Federal Centers for Disease Control

Accuracy of testing: the accuracy of the test depends upon the stage of disease. During the first few weeks of infection, such as when a patient has an erythema migrans rash, the test is expected to be negative. several weeks after infection, currently available ELISA, EIA and IFA tests and two-tier testing have very good sensitivity. It is possible for someone who was infected with Lyme disease to test negative because: Some people who receive antibiotics (e.g., doxycycline) early in disease (within the first few weeks after tick bite) may not develop antibodies or may only develop them at levels too low to be detected by the test. Antibodies against Lyme disease bacteria usually take a few weeks to develop, so tests performed before this time may be negative even if the person is infected. in this case, if the person is retested a few weeks later, they should have a positive test if they have Lyme disease. It is not until 4-6 weeks have passed that the test is likely to be positive.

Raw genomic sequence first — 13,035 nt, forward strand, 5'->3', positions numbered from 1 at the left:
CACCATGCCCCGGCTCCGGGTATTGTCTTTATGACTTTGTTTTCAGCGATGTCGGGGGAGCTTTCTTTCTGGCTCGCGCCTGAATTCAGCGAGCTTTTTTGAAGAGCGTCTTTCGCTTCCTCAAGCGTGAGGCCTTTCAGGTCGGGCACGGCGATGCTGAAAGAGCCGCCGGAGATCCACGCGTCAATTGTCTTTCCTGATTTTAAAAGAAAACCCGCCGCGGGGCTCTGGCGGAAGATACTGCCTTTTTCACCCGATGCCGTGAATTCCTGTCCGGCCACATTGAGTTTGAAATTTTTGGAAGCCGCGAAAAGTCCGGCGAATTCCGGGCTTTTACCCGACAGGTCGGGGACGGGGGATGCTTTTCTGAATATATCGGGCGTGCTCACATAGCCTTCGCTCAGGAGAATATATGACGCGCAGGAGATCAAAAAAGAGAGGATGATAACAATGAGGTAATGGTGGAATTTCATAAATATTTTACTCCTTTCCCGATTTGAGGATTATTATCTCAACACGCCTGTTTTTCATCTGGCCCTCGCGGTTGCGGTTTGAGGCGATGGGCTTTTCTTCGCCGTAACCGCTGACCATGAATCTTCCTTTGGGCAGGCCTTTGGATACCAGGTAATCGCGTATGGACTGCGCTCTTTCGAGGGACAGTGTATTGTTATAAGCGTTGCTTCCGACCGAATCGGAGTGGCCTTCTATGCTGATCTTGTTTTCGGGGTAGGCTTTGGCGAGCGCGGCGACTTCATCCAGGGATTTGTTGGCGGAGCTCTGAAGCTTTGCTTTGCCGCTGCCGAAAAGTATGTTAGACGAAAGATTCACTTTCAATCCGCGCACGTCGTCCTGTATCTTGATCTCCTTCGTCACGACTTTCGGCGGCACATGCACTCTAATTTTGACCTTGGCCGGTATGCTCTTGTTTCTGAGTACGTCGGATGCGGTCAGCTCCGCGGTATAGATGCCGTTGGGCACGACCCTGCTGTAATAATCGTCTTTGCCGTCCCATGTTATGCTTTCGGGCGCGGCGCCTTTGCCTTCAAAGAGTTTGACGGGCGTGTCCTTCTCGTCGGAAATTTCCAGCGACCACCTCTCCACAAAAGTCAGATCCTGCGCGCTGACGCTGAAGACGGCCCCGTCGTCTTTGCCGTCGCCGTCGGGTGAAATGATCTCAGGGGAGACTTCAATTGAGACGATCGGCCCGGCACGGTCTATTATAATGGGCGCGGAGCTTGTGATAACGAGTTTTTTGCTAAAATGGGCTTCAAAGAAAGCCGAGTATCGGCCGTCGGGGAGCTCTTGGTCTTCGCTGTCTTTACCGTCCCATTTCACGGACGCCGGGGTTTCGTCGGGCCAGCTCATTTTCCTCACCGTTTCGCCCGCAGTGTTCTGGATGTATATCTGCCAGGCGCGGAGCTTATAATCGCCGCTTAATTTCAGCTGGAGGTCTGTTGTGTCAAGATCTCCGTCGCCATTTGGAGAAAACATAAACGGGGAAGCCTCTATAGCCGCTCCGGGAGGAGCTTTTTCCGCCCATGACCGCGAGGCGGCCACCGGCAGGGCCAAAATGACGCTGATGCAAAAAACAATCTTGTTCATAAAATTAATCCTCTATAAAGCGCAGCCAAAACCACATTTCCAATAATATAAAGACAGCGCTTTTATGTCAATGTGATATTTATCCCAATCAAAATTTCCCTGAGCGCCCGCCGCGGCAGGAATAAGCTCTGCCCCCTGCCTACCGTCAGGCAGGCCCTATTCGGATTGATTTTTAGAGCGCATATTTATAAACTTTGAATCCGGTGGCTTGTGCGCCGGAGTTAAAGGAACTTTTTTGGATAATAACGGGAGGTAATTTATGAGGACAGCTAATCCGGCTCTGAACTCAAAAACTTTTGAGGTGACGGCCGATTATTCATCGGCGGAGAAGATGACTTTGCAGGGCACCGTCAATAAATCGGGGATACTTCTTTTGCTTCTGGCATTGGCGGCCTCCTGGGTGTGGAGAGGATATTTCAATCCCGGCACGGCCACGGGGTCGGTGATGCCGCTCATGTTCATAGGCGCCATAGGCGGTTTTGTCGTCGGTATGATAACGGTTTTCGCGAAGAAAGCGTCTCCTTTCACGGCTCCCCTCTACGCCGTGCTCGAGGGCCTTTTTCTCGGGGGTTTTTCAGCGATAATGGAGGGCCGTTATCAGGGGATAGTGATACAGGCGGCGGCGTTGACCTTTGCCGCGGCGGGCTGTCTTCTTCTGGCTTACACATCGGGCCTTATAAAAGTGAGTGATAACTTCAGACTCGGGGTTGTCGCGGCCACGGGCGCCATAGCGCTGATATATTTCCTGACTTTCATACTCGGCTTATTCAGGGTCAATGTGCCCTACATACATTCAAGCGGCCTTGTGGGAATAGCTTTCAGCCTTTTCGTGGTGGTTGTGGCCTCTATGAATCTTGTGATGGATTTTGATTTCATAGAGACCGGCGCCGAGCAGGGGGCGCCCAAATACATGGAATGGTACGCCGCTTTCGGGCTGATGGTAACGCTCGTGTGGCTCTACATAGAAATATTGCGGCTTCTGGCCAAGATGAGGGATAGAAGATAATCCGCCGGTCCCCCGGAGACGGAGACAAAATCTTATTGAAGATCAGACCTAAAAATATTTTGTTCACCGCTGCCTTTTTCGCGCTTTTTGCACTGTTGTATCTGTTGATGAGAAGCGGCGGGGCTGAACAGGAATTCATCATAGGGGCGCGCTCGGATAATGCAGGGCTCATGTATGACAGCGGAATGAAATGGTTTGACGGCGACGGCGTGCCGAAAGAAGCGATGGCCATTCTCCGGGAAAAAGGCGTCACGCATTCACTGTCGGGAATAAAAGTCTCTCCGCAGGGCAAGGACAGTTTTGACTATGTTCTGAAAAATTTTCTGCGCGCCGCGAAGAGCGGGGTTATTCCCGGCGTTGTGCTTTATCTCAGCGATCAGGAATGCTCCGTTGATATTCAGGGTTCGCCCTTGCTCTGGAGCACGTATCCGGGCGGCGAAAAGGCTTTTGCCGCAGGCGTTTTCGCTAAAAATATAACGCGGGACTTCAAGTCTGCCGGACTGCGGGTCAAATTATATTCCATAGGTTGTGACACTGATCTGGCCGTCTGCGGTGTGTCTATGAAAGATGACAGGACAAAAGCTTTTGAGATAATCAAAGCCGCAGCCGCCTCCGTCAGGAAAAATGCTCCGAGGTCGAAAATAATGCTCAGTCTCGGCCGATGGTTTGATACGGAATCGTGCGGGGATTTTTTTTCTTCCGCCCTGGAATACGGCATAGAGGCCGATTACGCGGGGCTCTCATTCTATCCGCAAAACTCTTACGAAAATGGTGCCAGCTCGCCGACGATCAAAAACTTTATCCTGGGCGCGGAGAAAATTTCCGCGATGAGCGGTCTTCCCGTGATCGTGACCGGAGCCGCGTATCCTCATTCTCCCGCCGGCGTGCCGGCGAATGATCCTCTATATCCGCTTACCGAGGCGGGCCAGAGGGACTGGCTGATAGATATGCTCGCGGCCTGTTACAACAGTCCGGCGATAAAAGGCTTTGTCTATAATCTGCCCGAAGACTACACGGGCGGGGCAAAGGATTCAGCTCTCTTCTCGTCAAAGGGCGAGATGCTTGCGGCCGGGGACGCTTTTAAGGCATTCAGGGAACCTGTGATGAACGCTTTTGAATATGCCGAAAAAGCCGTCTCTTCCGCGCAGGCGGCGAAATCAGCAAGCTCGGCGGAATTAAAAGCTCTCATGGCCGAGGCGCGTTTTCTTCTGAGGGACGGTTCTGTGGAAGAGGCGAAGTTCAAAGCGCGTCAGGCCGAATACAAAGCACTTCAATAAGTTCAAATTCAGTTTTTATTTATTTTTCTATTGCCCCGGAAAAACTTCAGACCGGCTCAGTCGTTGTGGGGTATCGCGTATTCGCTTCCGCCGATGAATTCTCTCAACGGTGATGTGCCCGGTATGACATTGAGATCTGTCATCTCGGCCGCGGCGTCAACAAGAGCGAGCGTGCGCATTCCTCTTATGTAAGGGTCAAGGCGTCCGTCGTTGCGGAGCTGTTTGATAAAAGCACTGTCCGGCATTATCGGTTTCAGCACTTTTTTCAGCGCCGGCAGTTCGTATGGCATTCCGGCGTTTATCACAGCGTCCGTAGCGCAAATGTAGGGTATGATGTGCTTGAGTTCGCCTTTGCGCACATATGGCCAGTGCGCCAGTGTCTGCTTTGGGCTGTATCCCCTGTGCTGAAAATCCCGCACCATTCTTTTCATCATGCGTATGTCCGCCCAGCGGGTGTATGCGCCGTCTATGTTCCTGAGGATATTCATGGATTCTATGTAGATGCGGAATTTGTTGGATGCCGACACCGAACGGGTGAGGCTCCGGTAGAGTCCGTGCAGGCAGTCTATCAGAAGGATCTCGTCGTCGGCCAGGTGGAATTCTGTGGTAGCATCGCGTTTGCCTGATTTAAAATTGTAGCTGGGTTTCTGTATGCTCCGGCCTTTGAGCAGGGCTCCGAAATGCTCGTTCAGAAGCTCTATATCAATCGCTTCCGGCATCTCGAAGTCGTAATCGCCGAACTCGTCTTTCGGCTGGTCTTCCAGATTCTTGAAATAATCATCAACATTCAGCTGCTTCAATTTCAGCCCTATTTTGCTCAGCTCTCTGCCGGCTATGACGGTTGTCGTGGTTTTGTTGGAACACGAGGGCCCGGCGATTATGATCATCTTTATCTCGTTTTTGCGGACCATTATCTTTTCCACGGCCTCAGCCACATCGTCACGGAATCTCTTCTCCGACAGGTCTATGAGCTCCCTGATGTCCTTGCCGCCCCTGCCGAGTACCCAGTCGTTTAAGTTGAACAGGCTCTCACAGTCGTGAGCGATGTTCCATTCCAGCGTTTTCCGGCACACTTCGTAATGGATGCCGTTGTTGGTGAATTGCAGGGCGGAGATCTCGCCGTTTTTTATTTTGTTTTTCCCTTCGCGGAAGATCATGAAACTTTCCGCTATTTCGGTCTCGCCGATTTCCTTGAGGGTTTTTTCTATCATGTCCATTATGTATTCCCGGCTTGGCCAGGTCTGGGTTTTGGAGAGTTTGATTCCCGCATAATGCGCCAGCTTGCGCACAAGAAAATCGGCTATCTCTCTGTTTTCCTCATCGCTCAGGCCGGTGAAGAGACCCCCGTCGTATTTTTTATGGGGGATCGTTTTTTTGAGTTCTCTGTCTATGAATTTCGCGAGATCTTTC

Testing positive after treatment: the tests for Lyme disease detect antibodies made by the immune system to fight off the bacteria, Borrelia burgdorferi. Your immune system continues to make the antibodies for months or years after the infection is gone. this means that once your blood tests positive, it will continue to test positive for months to years, even though the bacteria are no longer present. unfortunately, in the case of bacterial infections, these antibodies don’ t prevent someone from getting Lyme disease again if they are bitten by another infected tick.

Recovery after treatment: Patients treated with antibiotics in the early stages of the infection usually recover rapidly and completely. most patients who are treated in later stages of the disease also respond well to antibiotics, although some may have suffered long-term damage to the nervous system or joints. Approximately 10-20 percent of patients experience fatigue, muscle aches, sleep disturbance, or difficulty thinking even after completing a recommended course of antibiotic treatment. These symptoms cannot be cured by longer courses of antibiotics, but they generally improve on their own, over time.